iu thoDarsoy family, and were used by Wash
ington and Lafayetto in tho Revolutionary
Mrs. Mary Sheohan, who diod recently at the
Almshouse, Pottsvillo, Pa., was 102 years of
ago, and retained all of hor faculties except
hearing. Mrs. Shcohau saw tho brilliant pa
geant attendant upon the socond marriage of
Napoleon. Sho also saw Wellington after tho
battle of Waterloo.
With tho exception of Gen. Schofield and
Gen. Howard, Brig.-Gen. Alexander McDowell
McCook is tho only officer in the Regular Army
who commandod a corp3 during tho war. Tho
lattor is tho last of the "fighting McCooks,"
aud won his stars on tho battlofiold.
John Jackson, who diod last week at Annap
olis, Md.,in wretched circumstances, performed
one of tho most heroic actions of the war. fMie i
progreM of tho Union fleet pp tho Savannah
River was impeded by a torpedo placed in a very
narrow channel, and communicating with the
shoro by a wire. Jackson swam to the torpedf
and took off tho cap, rendering it harmless
Ho was given a medal for this gallant conduct
and was always treated with much consideri
tion by tho Government authorities.
There was a meeting at Gettysburg lat week
of tho Directors of tho Gettysburg Memorial
Association. Those present besides tho local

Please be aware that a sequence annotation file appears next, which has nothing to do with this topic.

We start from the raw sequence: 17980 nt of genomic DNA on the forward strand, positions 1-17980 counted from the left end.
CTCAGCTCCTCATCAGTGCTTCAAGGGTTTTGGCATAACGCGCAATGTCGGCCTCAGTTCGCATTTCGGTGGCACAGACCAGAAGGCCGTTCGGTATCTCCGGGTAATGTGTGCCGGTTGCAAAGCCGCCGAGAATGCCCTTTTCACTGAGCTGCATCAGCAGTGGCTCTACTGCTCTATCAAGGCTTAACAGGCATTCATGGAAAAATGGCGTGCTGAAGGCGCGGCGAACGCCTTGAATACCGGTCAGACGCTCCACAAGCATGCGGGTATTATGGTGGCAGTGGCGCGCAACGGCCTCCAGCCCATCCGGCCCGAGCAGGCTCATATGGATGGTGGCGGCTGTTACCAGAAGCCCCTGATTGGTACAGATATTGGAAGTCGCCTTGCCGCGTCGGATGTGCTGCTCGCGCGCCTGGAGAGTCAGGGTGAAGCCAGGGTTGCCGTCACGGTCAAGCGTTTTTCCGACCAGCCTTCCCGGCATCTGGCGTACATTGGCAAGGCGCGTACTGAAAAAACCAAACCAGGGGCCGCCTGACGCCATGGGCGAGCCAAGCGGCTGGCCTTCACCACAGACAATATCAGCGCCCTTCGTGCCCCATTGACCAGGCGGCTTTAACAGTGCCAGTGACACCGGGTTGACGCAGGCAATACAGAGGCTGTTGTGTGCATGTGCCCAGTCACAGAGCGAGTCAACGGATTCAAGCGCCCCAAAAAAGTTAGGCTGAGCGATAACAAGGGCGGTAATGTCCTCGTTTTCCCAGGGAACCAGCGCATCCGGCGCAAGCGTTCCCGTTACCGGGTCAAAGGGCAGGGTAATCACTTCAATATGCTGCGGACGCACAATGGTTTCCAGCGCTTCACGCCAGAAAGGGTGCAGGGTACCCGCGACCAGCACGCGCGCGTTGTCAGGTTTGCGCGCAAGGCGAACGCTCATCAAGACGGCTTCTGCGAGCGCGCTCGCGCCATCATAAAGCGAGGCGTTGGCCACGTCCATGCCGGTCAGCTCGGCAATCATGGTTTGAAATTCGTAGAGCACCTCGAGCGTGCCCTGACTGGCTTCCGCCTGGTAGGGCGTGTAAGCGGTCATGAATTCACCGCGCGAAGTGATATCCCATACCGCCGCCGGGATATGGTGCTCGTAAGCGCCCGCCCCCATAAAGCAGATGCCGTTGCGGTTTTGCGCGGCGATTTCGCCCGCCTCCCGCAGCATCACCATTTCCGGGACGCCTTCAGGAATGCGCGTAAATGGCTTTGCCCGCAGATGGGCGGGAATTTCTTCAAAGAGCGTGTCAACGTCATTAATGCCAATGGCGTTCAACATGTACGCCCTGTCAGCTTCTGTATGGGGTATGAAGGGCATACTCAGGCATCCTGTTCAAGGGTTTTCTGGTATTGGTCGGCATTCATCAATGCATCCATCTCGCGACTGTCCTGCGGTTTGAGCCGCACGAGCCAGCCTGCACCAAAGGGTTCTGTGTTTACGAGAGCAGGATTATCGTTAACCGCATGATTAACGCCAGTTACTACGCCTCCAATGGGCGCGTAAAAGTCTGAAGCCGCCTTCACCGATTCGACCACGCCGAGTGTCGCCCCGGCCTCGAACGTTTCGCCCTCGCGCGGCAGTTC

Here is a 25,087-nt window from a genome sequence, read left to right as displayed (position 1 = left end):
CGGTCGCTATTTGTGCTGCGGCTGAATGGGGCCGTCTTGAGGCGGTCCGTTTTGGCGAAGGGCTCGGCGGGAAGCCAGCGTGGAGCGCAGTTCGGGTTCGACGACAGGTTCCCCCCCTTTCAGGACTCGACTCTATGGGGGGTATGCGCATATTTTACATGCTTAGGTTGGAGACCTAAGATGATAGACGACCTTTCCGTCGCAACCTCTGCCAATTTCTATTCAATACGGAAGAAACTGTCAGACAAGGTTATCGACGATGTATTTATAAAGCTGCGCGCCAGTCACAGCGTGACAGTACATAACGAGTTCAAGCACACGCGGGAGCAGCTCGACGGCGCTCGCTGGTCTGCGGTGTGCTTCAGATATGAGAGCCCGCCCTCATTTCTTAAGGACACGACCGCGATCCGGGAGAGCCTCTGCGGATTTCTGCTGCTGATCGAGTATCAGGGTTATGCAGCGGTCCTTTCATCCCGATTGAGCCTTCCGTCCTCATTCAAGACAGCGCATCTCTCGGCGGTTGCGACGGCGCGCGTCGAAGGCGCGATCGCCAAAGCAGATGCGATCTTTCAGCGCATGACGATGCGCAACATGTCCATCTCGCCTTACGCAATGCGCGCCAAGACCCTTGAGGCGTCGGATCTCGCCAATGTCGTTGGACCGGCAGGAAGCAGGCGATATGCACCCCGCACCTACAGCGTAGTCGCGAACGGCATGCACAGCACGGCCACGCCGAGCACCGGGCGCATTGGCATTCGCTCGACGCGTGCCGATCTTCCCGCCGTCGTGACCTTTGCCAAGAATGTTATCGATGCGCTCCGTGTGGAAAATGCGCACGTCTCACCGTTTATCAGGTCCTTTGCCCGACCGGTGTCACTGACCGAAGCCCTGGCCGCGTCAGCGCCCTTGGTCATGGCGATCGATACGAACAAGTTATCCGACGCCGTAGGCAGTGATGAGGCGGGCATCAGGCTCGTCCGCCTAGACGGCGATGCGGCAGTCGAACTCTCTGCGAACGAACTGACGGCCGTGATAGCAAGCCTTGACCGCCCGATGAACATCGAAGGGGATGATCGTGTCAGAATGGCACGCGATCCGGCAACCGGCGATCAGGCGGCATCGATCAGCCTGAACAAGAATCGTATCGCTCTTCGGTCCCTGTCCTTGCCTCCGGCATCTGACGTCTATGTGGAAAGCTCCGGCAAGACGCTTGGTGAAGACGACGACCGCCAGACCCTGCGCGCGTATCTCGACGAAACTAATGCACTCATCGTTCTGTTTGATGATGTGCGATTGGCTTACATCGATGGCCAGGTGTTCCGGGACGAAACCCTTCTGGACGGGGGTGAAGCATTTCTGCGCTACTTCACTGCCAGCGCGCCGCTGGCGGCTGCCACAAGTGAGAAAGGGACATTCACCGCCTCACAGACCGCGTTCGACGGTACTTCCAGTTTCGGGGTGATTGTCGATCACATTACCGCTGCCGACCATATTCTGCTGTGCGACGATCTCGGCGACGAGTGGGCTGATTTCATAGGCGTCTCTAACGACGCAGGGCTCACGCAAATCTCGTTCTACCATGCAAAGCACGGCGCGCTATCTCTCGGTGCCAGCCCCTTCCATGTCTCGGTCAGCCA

mombftrs were Gens. Daniel E. Sickles and
Joseph B. Cair.of Njw York; Chzs. L. Young,
of Ohio; Lucius Fairchild, Wisconsin; Frank
D. Sloat. Connecticut; Dnvid Mcilur trie Gregg,
Pennsylvania, and Cols. John C. Liiicliao. New
Hampshire; John B. Bachelor, Massachusetts;
Georgo G. Brig;y, Michigan, and John Vandor
slice, Pennsylvania. Tho old oAtcers were re
elected. Geu. Sickles presented hi Gettysburg
scheme, which ivill includo a Soldiers' Homo
and military post. Tho reports showed that
tho association is in a good condition, and that
several new avenues have been opened during
the year. It is tho purpose of tho association to
turn overall it3 lauds to the Government as
soon as tho latter is ready to accept them.
Gens. Sickles and Carr. and Mj. E. H. Eich
ardaon, of tho New York Monuments Com
mission, and Engineer At J. Zabriskie mado
their first inspection of the Now York monu
ments sinco New York Day a year ago. All
were found to be in excollcnt condition.
MUSTERED OUT. J
Veterans of the Country's Grandest Army
"Who Have Answered the Last Cull.